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Neurobiol Dis. 2018 Jan;109(Pt A):163-173. doi: 10.1016/j.nbd.2017.10.012. Epub 2017 Oct 23.

Status epilepticus triggers long-lasting activation of complement C1q-C3 signaling in the hippocampus that correlates with seizure frequency in experimental epilepsy.

Author information

1
Department of Psychological Sciences, Purdue University, West Lafayette, IN 47907, United States.
2
Department of Psychological Sciences, Purdue University, West Lafayette, IN 47907, United States; Weldon School of Biomedical Engineering, Purdue University, West Lafayette, IN 47907, United States; Purdue Institute of Integrative Neuroscience, Purdue University, West Lafayette, IN 47907, United States. Electronic address: abrewst@purdue.edu.

Abstract

Status epilepticus (SE) triggers a myriad of neurological alterations that include unprovoked seizures, temporal lobe epilepsy (TLE), and cognitive deficits. Although SE-induced loss of hippocampal dendritic structures and synaptic remodeling are often associated with this pathophysiology, the underlying mechanisms remain elusive. Recent evidence points to the classical complement pathway as a potential mechanism. Signaling through the complement protein C1q to C3, which is cleaved into smaller biologically active fragments including C3b and iC3b, contributes to the elimination of synaptic structures in the normal developing brain and in models of neurodegenerative disorders. We recently found increased protein levels of C1q and iC3b fragments in human drug-resistant epilepsy. Thus, to identify a potential role for C1q-C3 in SE-induced epilepsy, we performed a temporal analysis of C1q protein levels and C3 cleavage in the hippocampus along with their association to seizures and hippocampal-dependent cognitive functions in a rat model of SE and acquired TLE. We found significant increases in the levels of C1q, C3, and iC3b in the hippocampus at 2-, 3- and 5-weeks after SE relative to controls (p<0.05). In the SE group, greater iC3b levels were significantly correlated with higher seizure frequency (p<0.05). Together, these data support that hyperactivation of the classical complement pathway after SE parallels the progression of epilepsy. Future studies will determine whether C1q-C3 signaling contributes to epileptogenic synaptic remodeling in the hippocampus.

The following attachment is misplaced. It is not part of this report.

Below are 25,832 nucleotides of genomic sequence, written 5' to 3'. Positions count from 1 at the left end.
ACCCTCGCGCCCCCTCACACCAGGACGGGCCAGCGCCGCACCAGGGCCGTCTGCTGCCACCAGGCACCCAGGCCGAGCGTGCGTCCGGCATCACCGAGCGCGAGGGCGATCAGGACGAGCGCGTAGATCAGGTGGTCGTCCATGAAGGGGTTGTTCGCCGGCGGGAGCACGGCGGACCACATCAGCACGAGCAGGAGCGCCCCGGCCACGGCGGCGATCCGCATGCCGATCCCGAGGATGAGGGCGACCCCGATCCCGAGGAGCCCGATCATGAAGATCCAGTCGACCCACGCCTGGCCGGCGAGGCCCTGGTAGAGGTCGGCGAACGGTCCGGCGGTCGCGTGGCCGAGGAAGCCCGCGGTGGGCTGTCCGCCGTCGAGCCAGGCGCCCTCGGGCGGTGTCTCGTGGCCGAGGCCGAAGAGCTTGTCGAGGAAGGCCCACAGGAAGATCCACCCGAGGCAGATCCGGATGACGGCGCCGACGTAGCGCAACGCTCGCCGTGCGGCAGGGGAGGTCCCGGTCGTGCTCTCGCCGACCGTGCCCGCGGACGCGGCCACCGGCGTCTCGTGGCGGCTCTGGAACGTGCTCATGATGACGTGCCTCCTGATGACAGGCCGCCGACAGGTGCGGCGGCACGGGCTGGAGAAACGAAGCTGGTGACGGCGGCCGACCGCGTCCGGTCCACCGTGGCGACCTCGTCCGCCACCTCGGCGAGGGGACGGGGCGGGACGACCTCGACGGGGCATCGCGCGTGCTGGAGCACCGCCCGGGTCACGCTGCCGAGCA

KEYWORDS:

C1q; Classical complement pathway; Cognitive deficits; Epilepsy; Hippocampus; Microglia; Pilocarpine; Seizures; Status epilepticus

PMID:
29074125
DOI:
10.1016/j.nbd.2017.10.012
[Indexed for MEDLINE]

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